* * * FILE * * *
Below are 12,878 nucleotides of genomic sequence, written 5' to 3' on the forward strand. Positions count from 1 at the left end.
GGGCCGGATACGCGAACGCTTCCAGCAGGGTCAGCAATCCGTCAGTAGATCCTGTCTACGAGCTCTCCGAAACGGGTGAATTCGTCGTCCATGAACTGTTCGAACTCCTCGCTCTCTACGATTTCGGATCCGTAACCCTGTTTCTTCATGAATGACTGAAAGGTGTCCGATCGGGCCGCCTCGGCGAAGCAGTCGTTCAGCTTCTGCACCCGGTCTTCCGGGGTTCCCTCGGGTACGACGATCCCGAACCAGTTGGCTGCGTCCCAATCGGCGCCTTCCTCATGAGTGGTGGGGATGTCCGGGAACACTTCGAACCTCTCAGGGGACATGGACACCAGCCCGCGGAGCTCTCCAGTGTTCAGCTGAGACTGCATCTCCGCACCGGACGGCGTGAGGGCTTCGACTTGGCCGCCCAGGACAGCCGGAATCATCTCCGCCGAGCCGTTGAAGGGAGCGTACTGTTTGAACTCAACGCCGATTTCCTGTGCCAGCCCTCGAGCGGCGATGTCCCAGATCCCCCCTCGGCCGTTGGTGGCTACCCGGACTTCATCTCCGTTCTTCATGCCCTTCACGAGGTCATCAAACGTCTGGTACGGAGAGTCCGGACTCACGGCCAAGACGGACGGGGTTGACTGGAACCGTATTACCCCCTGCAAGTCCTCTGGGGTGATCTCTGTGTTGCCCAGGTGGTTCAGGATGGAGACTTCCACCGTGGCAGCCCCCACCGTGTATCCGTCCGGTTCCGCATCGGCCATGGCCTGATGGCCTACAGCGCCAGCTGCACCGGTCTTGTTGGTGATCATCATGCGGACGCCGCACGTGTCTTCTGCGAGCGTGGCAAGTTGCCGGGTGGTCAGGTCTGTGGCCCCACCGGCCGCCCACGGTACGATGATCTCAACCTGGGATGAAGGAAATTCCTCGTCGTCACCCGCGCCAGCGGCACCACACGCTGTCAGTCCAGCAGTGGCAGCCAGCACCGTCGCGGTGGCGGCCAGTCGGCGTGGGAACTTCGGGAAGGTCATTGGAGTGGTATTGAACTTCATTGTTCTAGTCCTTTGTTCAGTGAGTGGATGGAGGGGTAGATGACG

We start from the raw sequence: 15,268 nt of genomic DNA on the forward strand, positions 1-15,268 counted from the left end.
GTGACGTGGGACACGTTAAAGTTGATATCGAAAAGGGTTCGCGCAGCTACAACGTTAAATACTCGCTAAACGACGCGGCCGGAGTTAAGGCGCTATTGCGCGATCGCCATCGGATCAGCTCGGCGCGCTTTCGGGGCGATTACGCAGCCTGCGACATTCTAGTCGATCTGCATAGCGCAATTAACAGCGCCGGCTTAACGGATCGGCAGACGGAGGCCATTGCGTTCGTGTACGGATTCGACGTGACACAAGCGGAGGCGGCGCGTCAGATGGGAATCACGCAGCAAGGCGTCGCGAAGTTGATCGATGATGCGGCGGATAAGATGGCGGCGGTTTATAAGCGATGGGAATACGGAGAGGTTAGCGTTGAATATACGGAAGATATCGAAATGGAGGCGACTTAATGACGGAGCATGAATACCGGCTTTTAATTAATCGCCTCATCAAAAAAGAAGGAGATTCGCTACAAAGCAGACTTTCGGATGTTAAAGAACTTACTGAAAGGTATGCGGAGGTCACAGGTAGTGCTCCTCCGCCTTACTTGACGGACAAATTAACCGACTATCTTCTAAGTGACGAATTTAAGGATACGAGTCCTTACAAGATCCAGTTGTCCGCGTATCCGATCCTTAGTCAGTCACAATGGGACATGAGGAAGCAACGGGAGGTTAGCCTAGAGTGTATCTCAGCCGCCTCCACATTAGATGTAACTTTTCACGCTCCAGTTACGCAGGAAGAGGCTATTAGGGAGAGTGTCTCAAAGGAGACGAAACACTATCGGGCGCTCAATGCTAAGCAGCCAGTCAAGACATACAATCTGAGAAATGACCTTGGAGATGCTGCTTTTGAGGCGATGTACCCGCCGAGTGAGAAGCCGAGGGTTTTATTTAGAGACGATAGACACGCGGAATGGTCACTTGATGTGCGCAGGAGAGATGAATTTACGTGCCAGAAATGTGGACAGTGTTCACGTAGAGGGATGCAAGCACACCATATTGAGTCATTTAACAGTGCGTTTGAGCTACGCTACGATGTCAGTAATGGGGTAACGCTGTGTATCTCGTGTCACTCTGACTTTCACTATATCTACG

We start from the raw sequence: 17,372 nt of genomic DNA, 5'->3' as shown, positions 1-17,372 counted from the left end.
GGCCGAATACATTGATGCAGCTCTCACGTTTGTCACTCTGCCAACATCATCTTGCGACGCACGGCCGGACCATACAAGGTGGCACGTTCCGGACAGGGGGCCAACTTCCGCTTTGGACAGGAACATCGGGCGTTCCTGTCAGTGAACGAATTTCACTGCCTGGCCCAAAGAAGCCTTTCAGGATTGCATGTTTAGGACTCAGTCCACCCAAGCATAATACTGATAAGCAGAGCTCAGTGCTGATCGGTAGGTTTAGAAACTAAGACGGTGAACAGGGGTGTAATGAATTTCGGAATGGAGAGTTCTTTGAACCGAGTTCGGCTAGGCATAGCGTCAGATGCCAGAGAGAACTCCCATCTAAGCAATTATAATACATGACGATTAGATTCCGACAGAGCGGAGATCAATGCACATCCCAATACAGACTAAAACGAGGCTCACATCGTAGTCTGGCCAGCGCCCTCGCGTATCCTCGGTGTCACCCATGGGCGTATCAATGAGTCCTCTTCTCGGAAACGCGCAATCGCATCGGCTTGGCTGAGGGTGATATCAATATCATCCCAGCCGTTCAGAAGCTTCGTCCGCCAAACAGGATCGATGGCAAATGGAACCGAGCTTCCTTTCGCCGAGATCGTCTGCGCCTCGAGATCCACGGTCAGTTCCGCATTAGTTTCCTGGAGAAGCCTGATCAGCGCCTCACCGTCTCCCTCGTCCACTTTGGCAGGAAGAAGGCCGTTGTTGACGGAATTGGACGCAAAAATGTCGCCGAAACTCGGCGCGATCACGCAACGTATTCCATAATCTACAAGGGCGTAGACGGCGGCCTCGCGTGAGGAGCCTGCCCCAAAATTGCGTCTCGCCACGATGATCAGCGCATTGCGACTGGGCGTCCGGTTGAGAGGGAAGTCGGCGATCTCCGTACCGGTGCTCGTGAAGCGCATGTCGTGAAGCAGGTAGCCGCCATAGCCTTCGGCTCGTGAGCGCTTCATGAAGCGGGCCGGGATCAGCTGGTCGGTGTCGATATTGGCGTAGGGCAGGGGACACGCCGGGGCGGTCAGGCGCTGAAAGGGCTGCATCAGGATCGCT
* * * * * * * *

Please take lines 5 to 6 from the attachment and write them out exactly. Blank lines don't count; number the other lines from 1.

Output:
We start from the raw sequence: 17,372 nt of genomic DNA, 5'->3' as shown, positions 1-17,372 counted from the left end.
GGCCGAATACATTGATGCAGCTCTCACGTTTGTCACTCTGCCAACATCATCTTGCGACGCACGGCCGGACCATACAAGGTGGCACGTTCCGGACAGGGGGCCAACTTCCGCTTTGGACAGGAACATCGGGCGTTCCTGTCAGTGAACGAATTTCACTGCCTGGCCCAAAGAAGCCTTTCAGGATTGCATGTTTAGGACTCAGTCCACCCAAGCATAATACTGATAAGCAGAGCTCAGTGCTGATCGGTAGGTTTAGAAACTAAGACGGTGAACAGGGGTGTAATGAATTTCGGAATGGAGAGTTCTTTGAACCGAGTTCGGCTAGGCATAGCGTCAGATGCCAGAGAGAACTCCCATCTAAGCAATTATAATACATGACGATTAGATTCCGACAGAGCGGAGATCAATGCACATCCCAATACAGACTAAAACGAGGCTCACATCGTAGTCTGGCCAGCGCCCTCGCGTATCCTCGGTGTCACCCATGGGCGTATCAATGAGTCCTCTTCTCGGAAACGCGCAATCGCATCGGCTTGGCTGAGGGTGATATCAATATCATCCCAGCCGTTCAGAAGCTTCGTCCGCCAAACAGGATCGATGGCAAATGGAACCGAGCTTCCTTTCGCCGAGATCGTCTGCGCCTCGAGATCCACGGTCAGTTCCGCATTAGTTTCCTGGAGAAGCCTGATCAGCGCCTCACCGTCTCCCTCGTCCACTTTGGCAGGAAGAAGGCCGTTGTTGACGGAATTGGACGCAAAAATGTCGCCGAAACTCGGCGCGATCACGCAACGTATTCCATAATCTACAAGGGCGTAGACGGCGGCCTCGCGTGAGGAGCCTGCCCCAAAATTGCGTCTCGCCACGATGATCAGCGCATTGCGACTGGGCGTCCGGTTGAGAGGGAAGTCGGCGATCTCCGTACCGGTGCTCGTGAAGCGCATGTCGTGAAGCAGGTAGCCGCCATAGCCTTCGGCTCGTGAGCGCTTCATGAAGCGGGCCGGGATCAGCTGGTCGGTGTCGATATTGGCGTAGGGCAGGGGACACGCCGGGGCGGTCAGGCGCTGAAAGGGCTGCATCAGGATCGCT